Purpose: Alcohol is an established breast cancer risk factor, but there is little evidence on whether the association differs between African Americans and whites. Methods: Invasive breast cancers (n = 1,795; 1,014 white, 781 African American) and age- and race-matched controls (n = 1,558; 844 white, 714 African American) from the Carolina Breast Cancer Study (Phases I–II) were used to estimate odds ratios (ORs) and 95 % confidence interval (CI) for pre-diagnosis drinks per week and breast cancer risk. Results: African American controls reported lower alcohol intake than white controls across all age groups. Light drinking (0 to ≤2 per week) was more prevalent among African American controls. Moderate-to-heavy drinking was more prevalent in white controls. African Americans who reported drinking >7 drinks per week had an elevated risk compared to light drinkers [adjusted OR, 95% CI 1.62 (1.03–2.54)]. A weaker association was observed among whites [adjusted OR, 95% CI 1.20 (0.87–1.67)]. The association of >7 drinks per week with estrogen receptor-negative [adjusted OR, 95% CI 2.17 (1.25–3.75)] and triple-negative [adjusted OR, 95% CI 2.12 (1.12–4.04)] breast cancers was significant for African American, but not white women. We observed significantly elevated ORs for heavy intake at ages <25 and >50 years of age for African American women only. We found no evidence of statistical interaction between alcohol intake and oral contraceptive use or smoking. Conclusions: Drinking more than seven alcoholic beverages per week increased invasive breast cancer risk among white and African American women, with significant increases only among African American women. Genetic or environmental factors that differ by race may mediate the alcohol–breast cancer risk association.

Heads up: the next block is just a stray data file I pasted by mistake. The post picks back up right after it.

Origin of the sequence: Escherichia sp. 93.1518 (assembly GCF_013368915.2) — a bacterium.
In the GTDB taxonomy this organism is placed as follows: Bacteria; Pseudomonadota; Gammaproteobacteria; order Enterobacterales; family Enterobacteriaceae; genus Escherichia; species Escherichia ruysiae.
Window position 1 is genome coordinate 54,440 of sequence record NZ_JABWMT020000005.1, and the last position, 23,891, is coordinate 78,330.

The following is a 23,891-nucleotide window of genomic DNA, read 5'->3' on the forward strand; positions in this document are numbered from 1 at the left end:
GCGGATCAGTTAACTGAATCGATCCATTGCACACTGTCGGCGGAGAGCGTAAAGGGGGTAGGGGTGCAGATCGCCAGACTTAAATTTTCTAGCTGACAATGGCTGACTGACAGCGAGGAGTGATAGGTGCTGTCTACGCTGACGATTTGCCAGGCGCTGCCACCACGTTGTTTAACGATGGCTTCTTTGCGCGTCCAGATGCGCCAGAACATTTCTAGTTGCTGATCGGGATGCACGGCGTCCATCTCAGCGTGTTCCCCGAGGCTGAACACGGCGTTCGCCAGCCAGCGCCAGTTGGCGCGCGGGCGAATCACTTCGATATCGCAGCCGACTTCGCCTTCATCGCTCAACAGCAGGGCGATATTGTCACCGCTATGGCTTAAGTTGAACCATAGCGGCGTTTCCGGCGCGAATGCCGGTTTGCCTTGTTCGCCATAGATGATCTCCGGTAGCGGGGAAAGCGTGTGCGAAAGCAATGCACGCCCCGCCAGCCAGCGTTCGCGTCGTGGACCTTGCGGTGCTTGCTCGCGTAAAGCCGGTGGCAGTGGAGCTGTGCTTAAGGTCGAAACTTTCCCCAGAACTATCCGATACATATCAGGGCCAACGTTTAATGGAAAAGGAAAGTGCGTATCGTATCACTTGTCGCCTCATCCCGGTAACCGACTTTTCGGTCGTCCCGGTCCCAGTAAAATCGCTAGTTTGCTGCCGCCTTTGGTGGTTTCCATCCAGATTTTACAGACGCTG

Bibliographical noteFunding Information:
This research was supported by a breast Specialized Program of Research Excellence (SPORE) Grant (P50-CA58223) and by the North Carolina State University Cancer Research Fund.
- Alcohol drinking
- Breast Cancer